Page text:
The International Monetary Fund warned the Bank of Japan will take longer than it expects to hit its inflation target even with more monetary easing, and said "bolder" structural reforms are required to shake off an entrenched deflationary mindset.
In a statement after "Article 4" consultations with Japanese policymakers released on Friday, the IMF urged Prime Minister Shinzo Abe to speed up fiscal reform and not rely on "overly optimistic" estimates in fixing the country's finances.
The value of the yen on a real, effective basis has broadly stabilised after weakening somewhat during the second half of 2014, it said.
"Without bolder structural reforms and credible fiscal consolidation, domestic demand could remain sluggish, and any further monetary easing could lead to overreliance on the depreciation of the yen," the IMF said.
Since deploying "quantitative and qualitative easing" (QQE) in April 2013 and expanding it in October last year, the BOJ has stood pat on policy on the view the economy will recover enough to nudge inflation to its 2 percent target.
But inflation ground to a halt on falling oil costs and soft consumption, keeping alive expectations of more easing later this year.
The IMF said that while there is not much slack left in the economy, lower energy costs and "deep entrenchment" of the deflationary mindset were keeping inflation subdued.
Inflation expectations have been broadly flat at around 1 percent in recent months, suggesting the "regime shift" desired by the BOJ has not yet materialized, it said.
"The monetary transmission is weak so that even with further easing, reaching 2 percent inflation in a stable manner is likely to take longer than envisaged by the BOJ," the IMF said.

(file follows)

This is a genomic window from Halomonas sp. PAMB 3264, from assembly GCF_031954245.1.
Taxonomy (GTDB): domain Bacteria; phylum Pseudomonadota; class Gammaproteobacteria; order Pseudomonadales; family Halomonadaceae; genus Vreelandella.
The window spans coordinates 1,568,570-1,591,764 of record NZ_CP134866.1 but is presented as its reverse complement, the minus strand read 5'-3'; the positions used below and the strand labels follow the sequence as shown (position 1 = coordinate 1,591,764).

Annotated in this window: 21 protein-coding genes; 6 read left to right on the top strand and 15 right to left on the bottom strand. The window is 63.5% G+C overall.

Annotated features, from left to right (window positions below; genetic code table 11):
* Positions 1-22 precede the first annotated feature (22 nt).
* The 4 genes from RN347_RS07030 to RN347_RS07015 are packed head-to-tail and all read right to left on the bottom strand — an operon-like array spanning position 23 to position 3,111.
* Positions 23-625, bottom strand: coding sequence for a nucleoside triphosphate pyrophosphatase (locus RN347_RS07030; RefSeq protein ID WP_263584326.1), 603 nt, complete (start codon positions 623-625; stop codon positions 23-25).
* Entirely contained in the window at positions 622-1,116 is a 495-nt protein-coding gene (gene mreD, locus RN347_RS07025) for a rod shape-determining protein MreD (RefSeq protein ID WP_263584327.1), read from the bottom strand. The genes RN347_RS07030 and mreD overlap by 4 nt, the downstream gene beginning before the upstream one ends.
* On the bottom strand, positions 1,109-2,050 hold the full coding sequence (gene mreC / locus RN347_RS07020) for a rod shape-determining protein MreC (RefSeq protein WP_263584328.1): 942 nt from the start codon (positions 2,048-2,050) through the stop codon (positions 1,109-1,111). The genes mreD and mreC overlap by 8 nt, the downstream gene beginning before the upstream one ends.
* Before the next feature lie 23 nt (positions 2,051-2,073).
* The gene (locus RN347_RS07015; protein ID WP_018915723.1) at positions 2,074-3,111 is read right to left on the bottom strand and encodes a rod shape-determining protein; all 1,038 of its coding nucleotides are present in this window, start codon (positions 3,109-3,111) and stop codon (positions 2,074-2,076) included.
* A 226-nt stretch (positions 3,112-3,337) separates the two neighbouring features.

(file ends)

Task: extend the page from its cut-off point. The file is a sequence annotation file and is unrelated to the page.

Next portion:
The comments contrast with the BOJ's view that the flood of money it is pumping will spur inflation expectations and encourage households to boost spending.
Having pushed back the timing for hitting its price target last month, the BOJ now expects inflation to hit 2 percent by around September next year, a forecast analysts still see as too optimistic.
Given the delay in lifting inflation, the BOJ must stand ready for further easing such as through steps like increasing asset buying, targeting assets with longer durations and cutting a 0.1 percent floor set on market rates, it said.
The IMF warned that the biggest risks for Japan came from weak domestic demand and "incomplete" fiscal policy and growth strategies.
Abe will release a fiscal consolidation plan next month with the goal of returning to a primary surplus in fiscal 2020 and then lowering the debt-GDP ratio, which is among the worst for advanced economies.
The economic assumptions behind the government's fiscal policy have been "overly optimistic" and risk hurting market trust in Japan's resolve to fix its finances, the IMF said.
"A concrete and credible medium-term plan would remove uncertainties about fiscal intentions, which could be hampering domestic demand, and help to respond to downside risks," it said.